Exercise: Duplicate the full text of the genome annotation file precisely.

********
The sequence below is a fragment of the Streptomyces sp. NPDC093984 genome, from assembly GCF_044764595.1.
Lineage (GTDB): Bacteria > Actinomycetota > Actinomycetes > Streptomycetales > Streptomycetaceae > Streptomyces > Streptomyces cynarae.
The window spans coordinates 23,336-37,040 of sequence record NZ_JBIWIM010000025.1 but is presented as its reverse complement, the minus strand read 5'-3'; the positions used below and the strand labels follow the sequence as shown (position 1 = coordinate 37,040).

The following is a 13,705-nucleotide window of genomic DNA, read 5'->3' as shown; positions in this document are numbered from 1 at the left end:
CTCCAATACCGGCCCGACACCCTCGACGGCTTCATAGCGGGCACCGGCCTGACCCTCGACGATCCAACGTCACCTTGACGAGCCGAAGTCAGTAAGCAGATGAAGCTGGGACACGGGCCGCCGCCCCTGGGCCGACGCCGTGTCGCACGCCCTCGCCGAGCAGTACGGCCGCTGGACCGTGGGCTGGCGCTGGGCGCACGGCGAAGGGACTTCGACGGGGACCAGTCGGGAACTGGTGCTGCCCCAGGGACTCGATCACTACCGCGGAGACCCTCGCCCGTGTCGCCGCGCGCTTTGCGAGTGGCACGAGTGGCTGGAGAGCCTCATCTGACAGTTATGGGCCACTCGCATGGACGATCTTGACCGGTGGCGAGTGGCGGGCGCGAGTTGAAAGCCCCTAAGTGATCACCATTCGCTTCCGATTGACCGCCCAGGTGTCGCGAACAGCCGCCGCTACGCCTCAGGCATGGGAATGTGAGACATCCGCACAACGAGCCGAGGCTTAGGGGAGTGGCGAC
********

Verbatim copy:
The sequence below is a fragment of the Streptomyces sp. NPDC093984 genome, from assembly GCF_044764595.1.
Lineage (GTDB): Bacteria > Actinomycetota > Actinomycetes > Streptomycetales > Streptomycetaceae > Streptomyces > Streptomyces cynarae.
The window spans coordinates 23,336-37,040 of sequence record NZ_JBIWIM010000025.1 but is presented as its reverse complement, the minus strand read 5'-3'; the positions used below and the strand labels follow the sequence as shown (position 1 = coordinate 37,040).

The following is a 13,705-nucleotide window of genomic DNA, read 5'->3' as shown; positions in this document are numbered from 1 at the left end:
CTCCAATACCGGCCCGACACCCTCGACGGCTTCATAGCGGGCACCGGCCTGACCCTCGACGATCCAACGTCACCTTGACGAGCCGAAGTCAGTAAGCAGATGAAGCTGGGACACGGGCCGCCGCCCCTGGGCCGACGCCGTGTCGCACGCCCTCGCCGAGCAGTACGGCCGCTGGACCGTGGGCTGGCGCTGGGCGCACGGCGAAGGGACTTCGACGGGGACCAGTCGGGAACTGGTGCTGCCCCAGGGACTCGATCACTACCGCGGAGACCCTCGCCCGTGTCGCCGCGCGCTTTGCGAGTGGCACGAGTGGCTGGAGAGCCTCATCTGACAGTTATGGGCCACTCGCATGGACGATCTTGACCGGTGGCGAGTGGCGGGCGCGAGTTGAAAGCCCCTAAGTGATCACCATTCGCTTCCGATTGACCGCCCAGGTGTCGCGAACAGCCGCCGCTACGCCTCAGGCATGGGAATGTGAGACATCCGCACAACGAGCCGAGGCTTAGGGGAGTGGCGAC